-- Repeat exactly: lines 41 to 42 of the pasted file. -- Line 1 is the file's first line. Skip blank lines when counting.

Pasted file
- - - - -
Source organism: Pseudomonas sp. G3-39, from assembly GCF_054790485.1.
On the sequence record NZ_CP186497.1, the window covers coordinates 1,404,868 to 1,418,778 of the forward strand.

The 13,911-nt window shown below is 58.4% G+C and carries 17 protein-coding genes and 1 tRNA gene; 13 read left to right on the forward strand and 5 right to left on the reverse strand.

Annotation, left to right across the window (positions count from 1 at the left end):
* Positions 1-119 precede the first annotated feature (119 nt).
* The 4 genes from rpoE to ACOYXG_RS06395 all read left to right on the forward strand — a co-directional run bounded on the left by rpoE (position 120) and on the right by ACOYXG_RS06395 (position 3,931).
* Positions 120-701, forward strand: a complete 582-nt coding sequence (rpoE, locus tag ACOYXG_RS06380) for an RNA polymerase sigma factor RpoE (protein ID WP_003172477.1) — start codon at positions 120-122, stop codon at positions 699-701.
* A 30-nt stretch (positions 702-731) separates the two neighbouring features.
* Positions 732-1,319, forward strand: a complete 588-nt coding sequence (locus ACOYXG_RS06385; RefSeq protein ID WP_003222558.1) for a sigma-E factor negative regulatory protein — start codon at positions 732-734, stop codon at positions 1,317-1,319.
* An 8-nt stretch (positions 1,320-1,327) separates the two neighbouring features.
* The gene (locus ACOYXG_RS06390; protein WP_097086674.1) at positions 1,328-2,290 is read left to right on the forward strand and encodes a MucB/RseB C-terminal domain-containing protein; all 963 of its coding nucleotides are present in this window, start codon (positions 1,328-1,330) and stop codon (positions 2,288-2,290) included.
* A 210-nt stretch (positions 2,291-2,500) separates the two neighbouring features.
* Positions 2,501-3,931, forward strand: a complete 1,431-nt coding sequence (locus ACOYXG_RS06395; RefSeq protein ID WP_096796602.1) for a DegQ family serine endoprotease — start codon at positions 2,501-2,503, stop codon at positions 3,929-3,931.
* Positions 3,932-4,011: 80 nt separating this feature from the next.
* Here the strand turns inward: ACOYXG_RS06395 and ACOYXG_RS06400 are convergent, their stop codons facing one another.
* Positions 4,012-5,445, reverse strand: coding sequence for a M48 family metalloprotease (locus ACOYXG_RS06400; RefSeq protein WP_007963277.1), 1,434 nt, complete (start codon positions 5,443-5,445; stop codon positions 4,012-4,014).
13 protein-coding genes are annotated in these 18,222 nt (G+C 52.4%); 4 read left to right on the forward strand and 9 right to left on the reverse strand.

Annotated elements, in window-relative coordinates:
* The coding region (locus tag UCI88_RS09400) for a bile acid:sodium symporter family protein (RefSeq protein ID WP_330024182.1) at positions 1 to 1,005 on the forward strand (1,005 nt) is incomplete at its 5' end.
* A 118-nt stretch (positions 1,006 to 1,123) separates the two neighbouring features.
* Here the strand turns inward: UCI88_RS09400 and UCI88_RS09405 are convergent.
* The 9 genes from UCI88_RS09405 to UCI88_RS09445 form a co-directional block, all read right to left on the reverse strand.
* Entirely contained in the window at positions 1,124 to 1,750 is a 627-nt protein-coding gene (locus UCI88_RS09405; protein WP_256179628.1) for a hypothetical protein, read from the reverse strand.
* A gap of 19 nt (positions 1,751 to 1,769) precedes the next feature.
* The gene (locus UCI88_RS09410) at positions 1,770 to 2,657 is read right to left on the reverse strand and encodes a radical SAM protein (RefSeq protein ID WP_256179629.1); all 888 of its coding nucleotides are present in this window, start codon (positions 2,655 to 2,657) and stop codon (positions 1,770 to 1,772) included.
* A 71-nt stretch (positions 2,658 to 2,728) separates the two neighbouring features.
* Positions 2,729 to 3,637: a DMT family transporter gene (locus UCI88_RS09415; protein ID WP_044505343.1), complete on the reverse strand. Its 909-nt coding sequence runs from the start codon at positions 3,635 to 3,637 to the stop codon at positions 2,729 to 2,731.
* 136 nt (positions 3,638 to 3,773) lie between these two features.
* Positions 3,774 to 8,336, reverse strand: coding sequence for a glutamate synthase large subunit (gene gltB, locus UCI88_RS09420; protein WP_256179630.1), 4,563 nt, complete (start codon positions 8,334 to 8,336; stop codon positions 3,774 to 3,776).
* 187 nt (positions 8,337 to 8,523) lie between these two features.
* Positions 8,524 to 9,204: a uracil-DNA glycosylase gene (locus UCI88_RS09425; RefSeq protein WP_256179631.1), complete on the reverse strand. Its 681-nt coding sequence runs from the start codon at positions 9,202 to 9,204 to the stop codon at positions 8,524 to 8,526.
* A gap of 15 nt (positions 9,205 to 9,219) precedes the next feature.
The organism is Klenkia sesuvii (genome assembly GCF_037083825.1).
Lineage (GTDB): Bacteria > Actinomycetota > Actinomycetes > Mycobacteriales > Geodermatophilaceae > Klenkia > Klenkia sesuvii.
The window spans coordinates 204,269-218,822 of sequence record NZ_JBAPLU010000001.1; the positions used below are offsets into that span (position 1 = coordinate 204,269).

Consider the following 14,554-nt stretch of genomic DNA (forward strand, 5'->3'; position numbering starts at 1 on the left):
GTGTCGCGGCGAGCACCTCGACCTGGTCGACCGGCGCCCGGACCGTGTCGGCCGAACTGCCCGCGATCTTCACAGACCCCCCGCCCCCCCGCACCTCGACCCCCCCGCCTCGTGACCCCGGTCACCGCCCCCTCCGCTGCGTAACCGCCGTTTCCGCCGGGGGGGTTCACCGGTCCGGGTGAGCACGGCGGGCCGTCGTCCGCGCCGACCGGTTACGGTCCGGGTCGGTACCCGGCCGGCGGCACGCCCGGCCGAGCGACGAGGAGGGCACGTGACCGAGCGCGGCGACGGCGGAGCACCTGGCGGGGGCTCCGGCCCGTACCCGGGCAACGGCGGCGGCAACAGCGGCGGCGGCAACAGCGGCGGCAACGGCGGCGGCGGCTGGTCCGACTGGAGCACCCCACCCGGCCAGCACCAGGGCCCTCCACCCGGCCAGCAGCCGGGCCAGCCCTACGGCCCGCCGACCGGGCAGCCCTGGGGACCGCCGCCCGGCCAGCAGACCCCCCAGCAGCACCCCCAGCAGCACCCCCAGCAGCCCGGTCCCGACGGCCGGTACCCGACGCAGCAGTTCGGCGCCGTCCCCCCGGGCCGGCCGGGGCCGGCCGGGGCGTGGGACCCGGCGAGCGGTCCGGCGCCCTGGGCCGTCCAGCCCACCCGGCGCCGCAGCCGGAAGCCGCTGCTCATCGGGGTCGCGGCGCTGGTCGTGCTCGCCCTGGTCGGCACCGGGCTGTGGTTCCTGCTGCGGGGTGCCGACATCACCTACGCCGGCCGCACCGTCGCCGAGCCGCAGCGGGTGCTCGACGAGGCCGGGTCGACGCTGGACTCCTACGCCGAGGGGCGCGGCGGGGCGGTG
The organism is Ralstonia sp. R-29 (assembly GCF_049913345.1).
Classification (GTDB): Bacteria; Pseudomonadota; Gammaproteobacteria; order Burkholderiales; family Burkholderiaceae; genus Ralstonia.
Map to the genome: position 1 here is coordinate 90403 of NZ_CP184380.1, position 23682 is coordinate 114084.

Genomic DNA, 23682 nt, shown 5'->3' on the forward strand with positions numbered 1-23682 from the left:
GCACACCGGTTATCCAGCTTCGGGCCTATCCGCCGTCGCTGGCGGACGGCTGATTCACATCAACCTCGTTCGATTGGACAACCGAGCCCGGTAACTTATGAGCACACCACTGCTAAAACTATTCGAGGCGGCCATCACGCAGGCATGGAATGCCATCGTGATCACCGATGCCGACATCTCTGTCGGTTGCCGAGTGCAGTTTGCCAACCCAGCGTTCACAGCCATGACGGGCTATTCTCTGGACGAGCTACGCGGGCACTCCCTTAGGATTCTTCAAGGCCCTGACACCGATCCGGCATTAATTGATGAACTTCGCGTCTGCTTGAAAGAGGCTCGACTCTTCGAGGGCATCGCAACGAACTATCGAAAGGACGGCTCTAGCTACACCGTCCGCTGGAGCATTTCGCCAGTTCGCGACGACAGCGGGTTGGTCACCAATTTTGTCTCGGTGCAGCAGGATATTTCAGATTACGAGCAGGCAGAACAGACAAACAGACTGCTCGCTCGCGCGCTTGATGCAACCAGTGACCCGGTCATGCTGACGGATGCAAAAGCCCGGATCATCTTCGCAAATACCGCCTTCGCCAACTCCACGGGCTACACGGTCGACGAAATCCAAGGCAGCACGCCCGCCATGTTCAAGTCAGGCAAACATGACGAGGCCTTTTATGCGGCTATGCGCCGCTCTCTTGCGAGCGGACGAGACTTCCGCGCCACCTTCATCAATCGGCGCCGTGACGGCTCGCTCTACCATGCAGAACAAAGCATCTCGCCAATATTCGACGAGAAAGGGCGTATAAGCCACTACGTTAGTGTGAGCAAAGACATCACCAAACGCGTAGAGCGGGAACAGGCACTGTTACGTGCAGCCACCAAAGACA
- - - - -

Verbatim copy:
Genomic DNA, 23682 nt, shown 5'->3' on the forward strand with positions numbered 1-23682 from the left:
GCACACCGGTTATCCAGCTTCGGGCCTATCCGCCGTCGCTGGCGGACGGCTGATTCACATCAACCTCGTTCGATTGGACAACCGAGCCCGGTAACTTATGAGCACACCACTGCTAAAACTATTCGAGGCGGCCATCACGCAGGCATGGAATGCCATCGTGATCACCGATGCCGACATCTCTGTCGGTTGCCGAGTGCAGTTTGCCAACCCAGCGTTCACAGCCATGACGGGCTATTCTCTGGACGAGCTACGCGGGCACTCCCTTAGGATTCTTCAAGGCCCTGACACCGATCCGGCATTAATTGATGAACTTCGCGTCTGCTTGAAAGAGGCTCGACTCTTCGAGGGCATCGCAACGAACTATCGAAAGGACGGCTCTAGCTACACCGTCCGCTGGAGCATTTCGCCAGTTCGCGACGACAGCGGGTTGGTCACCAATTTTGTCTCGGTGCAGCAGGATATTTCAGATTACGAGCAGGCAGAACAGACAAACAGACTGCTCGCTCGCGCGCTTGATGCAACCAGTGACCCGGTCATGCTGACGGATGCAAAAGCCCGGATCATCTTCGCAAATACCGCCTTCGCCAACTCCACGGGCTACACGGTCGACGAAATCCAAGGCAGCACGCCCGCCATGTTCAAGTCAGGCAAACATGACGAGGCCTTTTATGCGGCTATGCGCCGCTCTCTTGCGAGCGGACGAGACTTCCGCGCCACCTTCATCAATCGGCGCCGTGACGGCTCGCTCTACCATGCAGAACAAAGCATCTCGCCAATATTCGACGAGAAAGGGCGTATAAGCCACTACGTTAGTGTGAGCAAAGACATCACCAAACGCGTAGAGCGGGAACAGGCACTGTTACGTGCAGCCACCAAAGACA